Pret-a-Reporter

PETA Buys Stake in Louis Vuitton's Parent Company

Victor Chavez/WireImage
Louis Vuitton

The animal rights group has previously bought stakes in Hermes and Prada.

PETA — the People for the Ethical Treatment of Animals — is once again attempting to stop the fashion industry's use and abuse of exotic animal skins.

PETA has bought a stake in luxury conglomerate LVMH, the parent company to Louis Vuitton, Dior and Givenchy, much like it did with Hermes and Prada in previous years. Having a stake in the company will allow the animal rights activists to attend shareholder meetings and "put pressure on the company to stop selling exotic skins merchandise."

The decision comes after PETA released a video last month about the crocodile farms in Vietnam, exposing reptiles being killed for their skin. The organization, which noted that the slaughtering was "inhumane," claimed that two of the farms shown in the clip provide crocodile skins to LVMH.

At the time of the video's release, LVMH's director of environment Sylvie Bernard responded to the Financial Times, stating,  "We have no knowledge of a partner that would practice the method you referred to... any cruel method involving the suffering of the animal is in clear contradiction with our principles and rules." Bernard also told the international business newspaper that its tannery Heng Long had not purchased skins from Vietnam farms since 2014.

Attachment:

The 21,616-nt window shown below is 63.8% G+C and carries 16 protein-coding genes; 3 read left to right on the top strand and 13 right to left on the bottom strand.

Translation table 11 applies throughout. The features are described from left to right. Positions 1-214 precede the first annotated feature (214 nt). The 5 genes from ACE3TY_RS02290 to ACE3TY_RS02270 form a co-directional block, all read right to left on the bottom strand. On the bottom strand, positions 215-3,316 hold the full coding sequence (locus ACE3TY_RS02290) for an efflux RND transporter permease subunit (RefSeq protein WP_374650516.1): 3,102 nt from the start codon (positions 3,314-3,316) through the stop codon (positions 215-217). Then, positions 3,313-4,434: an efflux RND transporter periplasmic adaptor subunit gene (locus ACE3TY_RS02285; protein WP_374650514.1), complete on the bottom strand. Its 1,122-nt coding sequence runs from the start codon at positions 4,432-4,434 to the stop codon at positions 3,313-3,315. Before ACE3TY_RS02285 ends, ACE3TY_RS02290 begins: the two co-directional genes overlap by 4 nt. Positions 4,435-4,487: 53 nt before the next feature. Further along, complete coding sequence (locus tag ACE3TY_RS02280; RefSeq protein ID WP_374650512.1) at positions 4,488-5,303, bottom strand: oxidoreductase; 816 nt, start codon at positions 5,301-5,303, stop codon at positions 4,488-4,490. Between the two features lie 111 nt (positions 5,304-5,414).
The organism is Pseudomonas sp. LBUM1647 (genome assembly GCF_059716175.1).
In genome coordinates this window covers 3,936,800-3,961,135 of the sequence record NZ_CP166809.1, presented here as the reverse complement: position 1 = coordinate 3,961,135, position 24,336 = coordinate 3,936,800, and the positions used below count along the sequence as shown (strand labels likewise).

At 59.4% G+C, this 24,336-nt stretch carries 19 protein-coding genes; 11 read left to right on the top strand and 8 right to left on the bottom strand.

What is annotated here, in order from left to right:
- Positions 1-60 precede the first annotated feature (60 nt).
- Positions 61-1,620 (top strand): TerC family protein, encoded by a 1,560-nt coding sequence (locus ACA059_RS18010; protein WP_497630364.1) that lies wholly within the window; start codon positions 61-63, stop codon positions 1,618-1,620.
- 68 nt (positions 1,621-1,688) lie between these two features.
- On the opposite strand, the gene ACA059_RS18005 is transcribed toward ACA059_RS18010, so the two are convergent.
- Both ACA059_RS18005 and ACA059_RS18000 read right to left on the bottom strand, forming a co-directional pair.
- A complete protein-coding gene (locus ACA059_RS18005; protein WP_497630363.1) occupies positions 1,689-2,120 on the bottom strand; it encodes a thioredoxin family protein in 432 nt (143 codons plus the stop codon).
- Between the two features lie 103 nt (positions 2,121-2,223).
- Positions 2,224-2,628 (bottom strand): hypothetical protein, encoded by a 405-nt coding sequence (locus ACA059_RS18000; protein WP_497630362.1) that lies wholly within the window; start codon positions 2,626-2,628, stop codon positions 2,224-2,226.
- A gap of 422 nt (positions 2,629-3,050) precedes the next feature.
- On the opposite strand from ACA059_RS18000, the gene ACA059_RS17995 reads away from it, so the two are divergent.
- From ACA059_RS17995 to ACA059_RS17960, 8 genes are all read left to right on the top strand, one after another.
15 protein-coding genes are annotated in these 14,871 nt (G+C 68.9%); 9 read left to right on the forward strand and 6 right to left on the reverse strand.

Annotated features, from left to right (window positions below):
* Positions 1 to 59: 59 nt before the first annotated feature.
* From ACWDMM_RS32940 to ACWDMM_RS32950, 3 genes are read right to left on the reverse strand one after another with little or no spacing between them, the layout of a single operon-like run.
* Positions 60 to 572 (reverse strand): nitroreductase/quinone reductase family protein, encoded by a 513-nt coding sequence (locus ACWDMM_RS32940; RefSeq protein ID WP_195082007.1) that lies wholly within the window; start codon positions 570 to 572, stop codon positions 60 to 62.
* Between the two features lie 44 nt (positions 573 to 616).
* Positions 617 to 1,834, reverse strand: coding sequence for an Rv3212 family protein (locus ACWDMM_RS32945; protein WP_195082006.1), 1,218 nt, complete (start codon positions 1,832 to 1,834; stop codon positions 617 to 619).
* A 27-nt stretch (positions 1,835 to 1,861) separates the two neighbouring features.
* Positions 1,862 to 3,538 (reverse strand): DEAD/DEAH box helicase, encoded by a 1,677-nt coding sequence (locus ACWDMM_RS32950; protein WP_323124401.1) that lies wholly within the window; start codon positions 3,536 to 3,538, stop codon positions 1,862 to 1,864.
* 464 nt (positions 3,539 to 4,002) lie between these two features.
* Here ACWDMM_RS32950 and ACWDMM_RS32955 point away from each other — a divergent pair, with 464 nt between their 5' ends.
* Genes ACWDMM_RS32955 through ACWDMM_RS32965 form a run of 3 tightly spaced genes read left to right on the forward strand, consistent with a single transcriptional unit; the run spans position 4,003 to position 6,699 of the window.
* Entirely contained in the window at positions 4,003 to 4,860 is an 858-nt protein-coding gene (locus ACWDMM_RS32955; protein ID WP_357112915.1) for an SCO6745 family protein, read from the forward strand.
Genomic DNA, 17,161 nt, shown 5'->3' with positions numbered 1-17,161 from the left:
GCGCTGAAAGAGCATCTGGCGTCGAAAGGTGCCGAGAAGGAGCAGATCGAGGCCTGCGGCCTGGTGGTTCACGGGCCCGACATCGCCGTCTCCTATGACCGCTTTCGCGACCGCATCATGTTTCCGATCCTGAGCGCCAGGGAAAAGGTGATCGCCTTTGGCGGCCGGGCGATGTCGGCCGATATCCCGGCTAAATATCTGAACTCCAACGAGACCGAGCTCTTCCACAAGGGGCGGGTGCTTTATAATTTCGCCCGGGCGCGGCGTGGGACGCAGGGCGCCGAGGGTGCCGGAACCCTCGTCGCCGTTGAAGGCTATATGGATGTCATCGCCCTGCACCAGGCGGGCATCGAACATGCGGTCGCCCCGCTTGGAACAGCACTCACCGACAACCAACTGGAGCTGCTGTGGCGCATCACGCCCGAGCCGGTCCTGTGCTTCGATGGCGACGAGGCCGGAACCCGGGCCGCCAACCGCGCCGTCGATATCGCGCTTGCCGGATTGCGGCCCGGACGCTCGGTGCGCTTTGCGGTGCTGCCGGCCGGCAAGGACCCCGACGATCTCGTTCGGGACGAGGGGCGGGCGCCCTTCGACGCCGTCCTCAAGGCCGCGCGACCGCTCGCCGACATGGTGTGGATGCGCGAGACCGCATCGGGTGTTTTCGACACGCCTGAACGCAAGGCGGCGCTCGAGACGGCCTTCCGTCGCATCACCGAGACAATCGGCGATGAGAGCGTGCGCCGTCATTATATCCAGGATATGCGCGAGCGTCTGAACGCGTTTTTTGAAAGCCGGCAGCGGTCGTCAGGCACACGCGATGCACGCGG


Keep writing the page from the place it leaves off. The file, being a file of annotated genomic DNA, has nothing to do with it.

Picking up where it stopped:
"Every PETA exposé of the exotic-skins industry has found sensitive living beings crammed into filthy pits, hacked apart, and left to die," PETA President Ingrid Newkirk stated in a blog post. "From demonstrating on the street to speaking up in the boardroom, PETA will push LVMH to stop selling any bag, watchband, or shoe made from a reptile’s skin."

 

 
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